BLAMO! X Standard & Strange

About Standard & Strange

For those of you who don't know us, we're Neil and Jeremy, and we've been doing this for nearly 9 years now. Our history is documented here, covering our journey from a tiny store in a back alley to the present with our shops in Oakland & Santa Fe.

One of the most important parts of our business is our charitable giving. We've committed to giving 2% of our revenue back, along with other fundraising events, all of which is detailed out on this page.

Our new partnership with RUNWAY, a financial innovation firm where restorative capital meets community to benefit Black businesses, represents 50% of that commitment starting in 2021.

The Real McCoys

The uncompromising best in the world at everything they make.

Leather Jackets

Boots

The best boots around from Clinch, Wesco, Viberg, & John Lofgren

The Denim Facts

For every episode of this Blamo! season, we're presenting three Denim Facts.

One is an outrageous lie, two are probably true, and sometimes none of them will be about denim.

"The Sweaty Facts"

→ The hooded sweatshirt was invented in the 1920s to circumvent dress codes in the New York warehouses. Knit hats were not allowed as they gave a disreputable appearance to the workers. One clever worker sewed a hood onto his undershirt to keep his head warm, creating the very first hoodie.

This is half-lie and half-truth. The only true part is that hoodies were first used in the warehouses of New York.

 

→ While sweatpants are considered an un-serious choice of pant - they were so acceptable in 1930s French society that a pair of sweatpants and a sweatshirt was known as the “Sunday Uniform”.

This is true, and as a bonus, sweatpants were actually invented in France.

 

→ Bob Dylan’s tour rider famously included a new-in-the-bag pair of grey sweatpants at every venue. He preferred to wear clean sweatpants while recording demos and rehearsing before each performance despite objections from Columbia Records about his appearance.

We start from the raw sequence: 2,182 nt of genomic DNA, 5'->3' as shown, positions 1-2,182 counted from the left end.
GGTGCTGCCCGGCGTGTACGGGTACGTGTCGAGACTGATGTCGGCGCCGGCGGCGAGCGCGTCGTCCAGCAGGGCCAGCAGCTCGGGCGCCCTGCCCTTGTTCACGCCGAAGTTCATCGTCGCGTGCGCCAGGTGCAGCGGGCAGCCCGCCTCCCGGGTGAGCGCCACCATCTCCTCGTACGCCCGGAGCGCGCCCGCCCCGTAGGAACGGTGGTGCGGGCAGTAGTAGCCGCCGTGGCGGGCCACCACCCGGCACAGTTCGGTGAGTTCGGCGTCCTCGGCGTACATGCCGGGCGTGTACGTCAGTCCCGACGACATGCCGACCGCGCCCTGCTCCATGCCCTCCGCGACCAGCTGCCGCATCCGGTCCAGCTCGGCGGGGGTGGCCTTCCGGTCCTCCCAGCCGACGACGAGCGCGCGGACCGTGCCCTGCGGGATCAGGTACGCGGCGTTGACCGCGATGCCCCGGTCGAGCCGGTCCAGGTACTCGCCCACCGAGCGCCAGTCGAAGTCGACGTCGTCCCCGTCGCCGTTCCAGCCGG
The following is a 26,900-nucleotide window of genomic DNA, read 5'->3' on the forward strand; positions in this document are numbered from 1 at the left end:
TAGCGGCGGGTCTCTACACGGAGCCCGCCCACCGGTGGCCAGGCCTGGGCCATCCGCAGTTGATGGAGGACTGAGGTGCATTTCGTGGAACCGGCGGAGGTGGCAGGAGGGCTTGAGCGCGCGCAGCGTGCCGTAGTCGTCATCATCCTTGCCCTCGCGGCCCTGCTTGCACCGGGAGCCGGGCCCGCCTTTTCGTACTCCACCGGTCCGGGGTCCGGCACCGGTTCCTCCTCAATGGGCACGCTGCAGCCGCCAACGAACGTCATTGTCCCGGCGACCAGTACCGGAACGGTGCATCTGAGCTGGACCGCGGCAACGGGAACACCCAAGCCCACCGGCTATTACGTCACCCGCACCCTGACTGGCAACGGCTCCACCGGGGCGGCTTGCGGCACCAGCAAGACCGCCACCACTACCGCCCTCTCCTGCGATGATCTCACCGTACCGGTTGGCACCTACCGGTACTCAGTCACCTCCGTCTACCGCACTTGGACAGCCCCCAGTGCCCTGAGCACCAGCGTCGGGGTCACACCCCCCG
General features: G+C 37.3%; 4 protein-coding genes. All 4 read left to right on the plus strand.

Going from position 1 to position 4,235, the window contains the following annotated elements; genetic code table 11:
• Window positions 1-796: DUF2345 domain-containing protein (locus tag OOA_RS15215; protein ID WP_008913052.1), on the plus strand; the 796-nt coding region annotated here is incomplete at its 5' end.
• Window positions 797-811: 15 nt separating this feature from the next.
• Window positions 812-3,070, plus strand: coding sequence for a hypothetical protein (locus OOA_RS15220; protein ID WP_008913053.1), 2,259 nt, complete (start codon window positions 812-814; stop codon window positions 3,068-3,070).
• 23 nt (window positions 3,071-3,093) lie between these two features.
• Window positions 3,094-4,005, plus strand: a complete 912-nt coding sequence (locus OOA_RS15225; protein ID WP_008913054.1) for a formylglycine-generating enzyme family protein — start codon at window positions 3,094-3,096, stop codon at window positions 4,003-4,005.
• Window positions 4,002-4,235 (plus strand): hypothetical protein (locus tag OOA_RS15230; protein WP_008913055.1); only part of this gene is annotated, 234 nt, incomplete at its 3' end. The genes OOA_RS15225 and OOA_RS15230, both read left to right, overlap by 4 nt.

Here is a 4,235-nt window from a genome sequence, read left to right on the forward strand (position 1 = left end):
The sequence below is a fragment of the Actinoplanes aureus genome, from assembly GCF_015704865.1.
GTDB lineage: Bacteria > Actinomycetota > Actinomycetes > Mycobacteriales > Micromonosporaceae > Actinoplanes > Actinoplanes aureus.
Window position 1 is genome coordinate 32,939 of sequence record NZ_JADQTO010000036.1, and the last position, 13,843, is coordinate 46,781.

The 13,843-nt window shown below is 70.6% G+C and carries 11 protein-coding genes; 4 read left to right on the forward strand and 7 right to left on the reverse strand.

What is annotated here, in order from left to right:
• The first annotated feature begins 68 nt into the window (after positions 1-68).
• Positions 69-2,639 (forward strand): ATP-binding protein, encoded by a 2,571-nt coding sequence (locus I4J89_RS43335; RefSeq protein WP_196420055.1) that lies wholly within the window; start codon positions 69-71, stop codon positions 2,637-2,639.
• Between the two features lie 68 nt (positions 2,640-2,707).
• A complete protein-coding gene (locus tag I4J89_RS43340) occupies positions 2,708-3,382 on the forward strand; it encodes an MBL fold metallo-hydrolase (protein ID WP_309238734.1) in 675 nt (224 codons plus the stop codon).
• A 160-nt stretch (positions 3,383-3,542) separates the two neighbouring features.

We cannot confirm, nor deny this fact.

 

"501 to Infinity"

→ The Levi’s 501 fit was supposed to be named after the 510 telephone area code where founder Levi Strauss lived in Berkeley, California - but due to a transcription error, the jeans were incorrectly labeled.

It was too costly to re-label the jeans, so the company kept the 501 name, and the rest is history.

This is this week's bald-faced fabrication. Even Levi's has no idea why the 501 is named the 501.

 

→ The first Levi’s jeans were made at least partially cottage-industry style, leveraging a network of home sewers with the Levi’s factory doing the final finishing steps.

This is a true denim fact.

 

→ In 1954 the first zippered version of the 501 were introduced because the East Coast market had never seen button fly jeans before, and did not understand them.

Also a true denim fact. The 501Z was made specifically for the East Coast customer that preferred to keep the wind out of their jeans with a zipper.

 

"Rock & Rodeo"

One of the most iconic jeans ever, the Wrangler 13MZW, was produced by a man named “Rodeo Ben”. He was a Jewish tailor, born in Poland, and working out of Philly. He was so legendary that newscaster and documentarian Charles Kuralt spent two days filming him for CBS.

This is 100% true.

 

→ In the early 2000s, Rock & Republic jeans approached Kid Rock about producing a collaboration jean named after the hit song American Badass, which stalled out due to the 2008 recession. The only known sample of the never released collaboration was sold by Sotheby’s for a modest price of $175, the original suggested retail price.

This is terrifying close to reality, but it is, in fact, a fabrication.

 

→ When Renzo Rosso was choosing the name for his new denim company, the world was in the midst of the 1970s oil crisis. Diesel was the alternative to the mainstream gasoline, and Rosso's vision was that his jeans would be the alternative to mainstream denim, and the fashion brand Diesel was born.

Also a true, but overlydistressed, denim fact.

 

"Denim Care, Part 1"

→ Due to the chemicals used in the indigo dyeing process, unwashed jeans are more flammable than jeans that have been washed or thoroughly soaked in water. It’s recommended that if you are a smoker that you wash your raw denim jeans before wearing them.

This is a highly flammable fabrication.

 

→ Putting your jeans in your freezer for 48 hours will kill odor-causing bacteria, prevent excessive color loss and protect your jeans. Spraying jeans with Febreze is another no-wash solution to keep your jeans smelling fresh.

This is a lie someone close to you has told you at some point.

 

→ Loomstate denim is denim that has not been exposed to water or any finishing processes meant to stabilize the fabric. If you get a pair of loomstate jeans, they must be soaked before wear in order to maximize their lifespan.

This one is very true, and kind of important.

 

"EXCEL facts"

→ In 1985, Microsoft Excel was launched exclusively on the Macintosh, giving it a significant market share advantage over their competitors, who were still using Microsoft DOS operating systems.